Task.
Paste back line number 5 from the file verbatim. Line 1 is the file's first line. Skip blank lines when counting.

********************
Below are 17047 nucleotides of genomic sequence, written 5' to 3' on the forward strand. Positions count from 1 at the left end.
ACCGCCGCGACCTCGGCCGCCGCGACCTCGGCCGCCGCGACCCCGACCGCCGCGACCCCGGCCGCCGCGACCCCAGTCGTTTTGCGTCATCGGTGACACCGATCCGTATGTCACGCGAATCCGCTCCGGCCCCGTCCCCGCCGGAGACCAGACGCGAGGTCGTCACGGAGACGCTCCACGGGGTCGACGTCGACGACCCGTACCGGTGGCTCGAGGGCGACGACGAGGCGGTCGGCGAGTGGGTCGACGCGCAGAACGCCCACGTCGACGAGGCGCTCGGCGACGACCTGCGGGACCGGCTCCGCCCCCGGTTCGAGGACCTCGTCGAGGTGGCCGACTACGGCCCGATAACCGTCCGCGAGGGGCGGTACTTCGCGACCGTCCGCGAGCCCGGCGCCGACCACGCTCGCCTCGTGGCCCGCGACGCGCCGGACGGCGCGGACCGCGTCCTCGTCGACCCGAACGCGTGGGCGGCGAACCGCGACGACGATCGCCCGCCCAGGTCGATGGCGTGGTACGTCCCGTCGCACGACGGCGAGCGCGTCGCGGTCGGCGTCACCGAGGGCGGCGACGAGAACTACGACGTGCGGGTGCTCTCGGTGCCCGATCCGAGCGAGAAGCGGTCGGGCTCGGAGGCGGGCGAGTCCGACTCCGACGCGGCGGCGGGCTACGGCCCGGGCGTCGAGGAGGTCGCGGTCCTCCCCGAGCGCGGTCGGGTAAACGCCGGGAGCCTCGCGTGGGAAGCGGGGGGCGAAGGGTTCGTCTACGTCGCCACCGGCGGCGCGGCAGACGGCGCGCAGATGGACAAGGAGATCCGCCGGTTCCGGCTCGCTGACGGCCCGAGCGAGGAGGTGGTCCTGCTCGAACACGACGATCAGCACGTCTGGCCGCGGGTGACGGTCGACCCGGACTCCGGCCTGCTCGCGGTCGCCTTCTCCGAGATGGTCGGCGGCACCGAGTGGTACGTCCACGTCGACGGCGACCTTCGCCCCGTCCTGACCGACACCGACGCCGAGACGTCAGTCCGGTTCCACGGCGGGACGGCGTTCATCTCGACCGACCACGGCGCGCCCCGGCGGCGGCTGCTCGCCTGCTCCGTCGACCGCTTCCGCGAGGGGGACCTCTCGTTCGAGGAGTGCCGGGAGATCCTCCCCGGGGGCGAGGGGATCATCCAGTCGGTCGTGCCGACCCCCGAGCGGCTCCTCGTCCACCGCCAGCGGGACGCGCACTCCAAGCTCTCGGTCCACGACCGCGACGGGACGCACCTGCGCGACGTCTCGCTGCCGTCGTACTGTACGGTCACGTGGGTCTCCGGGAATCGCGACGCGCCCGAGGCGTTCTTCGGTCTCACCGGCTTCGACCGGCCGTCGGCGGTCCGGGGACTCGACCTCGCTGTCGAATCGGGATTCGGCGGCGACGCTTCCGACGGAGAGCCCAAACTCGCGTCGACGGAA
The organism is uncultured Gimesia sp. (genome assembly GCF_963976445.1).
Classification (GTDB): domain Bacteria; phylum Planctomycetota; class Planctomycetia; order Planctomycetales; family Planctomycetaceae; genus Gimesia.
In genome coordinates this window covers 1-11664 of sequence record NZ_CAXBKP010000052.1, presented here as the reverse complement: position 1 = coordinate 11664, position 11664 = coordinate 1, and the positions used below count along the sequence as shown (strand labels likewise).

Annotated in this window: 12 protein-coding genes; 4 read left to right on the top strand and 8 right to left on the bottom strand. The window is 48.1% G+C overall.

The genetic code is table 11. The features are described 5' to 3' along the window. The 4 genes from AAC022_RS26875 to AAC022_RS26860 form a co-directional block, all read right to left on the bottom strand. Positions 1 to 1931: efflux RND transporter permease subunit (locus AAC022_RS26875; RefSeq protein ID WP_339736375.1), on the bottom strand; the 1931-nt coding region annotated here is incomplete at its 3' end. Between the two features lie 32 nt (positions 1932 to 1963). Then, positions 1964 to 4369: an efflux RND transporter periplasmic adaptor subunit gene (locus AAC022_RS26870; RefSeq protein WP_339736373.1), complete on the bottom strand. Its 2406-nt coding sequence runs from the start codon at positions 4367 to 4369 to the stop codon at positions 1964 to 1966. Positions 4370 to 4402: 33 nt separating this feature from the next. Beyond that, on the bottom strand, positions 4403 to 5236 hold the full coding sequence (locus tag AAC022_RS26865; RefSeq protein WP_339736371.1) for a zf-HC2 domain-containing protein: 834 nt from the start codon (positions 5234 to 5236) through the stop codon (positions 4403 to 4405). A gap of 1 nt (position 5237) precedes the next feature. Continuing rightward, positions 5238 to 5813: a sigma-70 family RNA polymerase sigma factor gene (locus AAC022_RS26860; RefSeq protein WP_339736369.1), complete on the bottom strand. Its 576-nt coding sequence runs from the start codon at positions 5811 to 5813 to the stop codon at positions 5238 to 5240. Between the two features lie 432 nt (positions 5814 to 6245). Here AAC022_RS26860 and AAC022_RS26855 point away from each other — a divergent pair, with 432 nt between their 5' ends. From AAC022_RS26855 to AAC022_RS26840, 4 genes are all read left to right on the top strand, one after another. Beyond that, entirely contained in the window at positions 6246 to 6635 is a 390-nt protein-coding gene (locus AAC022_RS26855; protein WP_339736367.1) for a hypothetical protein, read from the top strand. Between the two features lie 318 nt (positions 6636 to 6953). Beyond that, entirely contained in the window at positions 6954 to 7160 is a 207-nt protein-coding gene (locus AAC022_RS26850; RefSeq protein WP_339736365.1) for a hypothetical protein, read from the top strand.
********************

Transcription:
In genome coordinates this window covers 1-11664 of sequence record NZ_CAXBKP010000052.1, presented here as the reverse complement: position 1 = coordinate 11664, position 11664 = coordinate 1, and the positions used below count along the sequence as shown (strand labels likewise).